ERR Questions Continued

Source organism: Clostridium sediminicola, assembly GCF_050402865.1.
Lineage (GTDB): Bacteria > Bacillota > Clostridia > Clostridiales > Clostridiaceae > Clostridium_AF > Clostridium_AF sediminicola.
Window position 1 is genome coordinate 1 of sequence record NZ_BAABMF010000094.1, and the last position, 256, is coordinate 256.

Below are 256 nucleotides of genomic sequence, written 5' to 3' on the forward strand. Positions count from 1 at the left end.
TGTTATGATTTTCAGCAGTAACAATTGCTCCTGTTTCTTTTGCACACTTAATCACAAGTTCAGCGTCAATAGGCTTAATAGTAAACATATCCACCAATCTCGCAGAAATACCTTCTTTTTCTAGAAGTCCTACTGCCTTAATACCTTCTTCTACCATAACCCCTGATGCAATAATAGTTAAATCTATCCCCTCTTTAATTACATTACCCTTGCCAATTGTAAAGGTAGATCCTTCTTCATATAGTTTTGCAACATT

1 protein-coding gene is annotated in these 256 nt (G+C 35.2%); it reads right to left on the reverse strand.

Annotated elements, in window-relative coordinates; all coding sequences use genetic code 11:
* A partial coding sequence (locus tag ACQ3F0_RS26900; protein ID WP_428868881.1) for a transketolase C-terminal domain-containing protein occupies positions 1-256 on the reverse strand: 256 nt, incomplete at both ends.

Employee Number – Your employee number is a unique number that is individual to you. It allows your employer to have easy access to your online record. Employer Name – Your employer name is the person who employed you for the position you applied for, most likely your manager. Your employer is the one who gives you your shifts, you’re your wage and has the power to dismiss you. Tax Code – Everyone has different tax codes based on information such as your annual income and if you have more than one job. When people first start a new job they are often put on emergency tax until their tax code is finalised – any money that has been unnecessarily taxed from you can be claimed back, this is called a tax rebate. National Insurance Number – Your NYI number is compulsory to have in order to be employed and is unique to you. It enables the government to work out which tax bracket you are in and how much tax you should receive if any. Net Pay Year to date – Net pay is all of the money you have been paid from your current employer since your day of employment minus any deductions that have been made. Pay before deductions (gross pay) – This is the wholesome amount of money you have been paid altogether since the day you were employed before any legal deductions are made. The deductions made for income tax – People receive deductions for income tax if they earn over £9,440 a year. Income tax is in proportion to your salary, so everyone receives a different amount depending on how much they earn. The deductions for a pension – A pension is not compulsory but is recommended in order to have a guaranteed saved income for when you are retired. You can agree to have a pension in your contract of employment when you are first employed by a company. Any deductions for a pension will be made monthly and the amount paid into your pension can be personalised to you. The amount of pay you actually receive (after deductions) - This is the money you...
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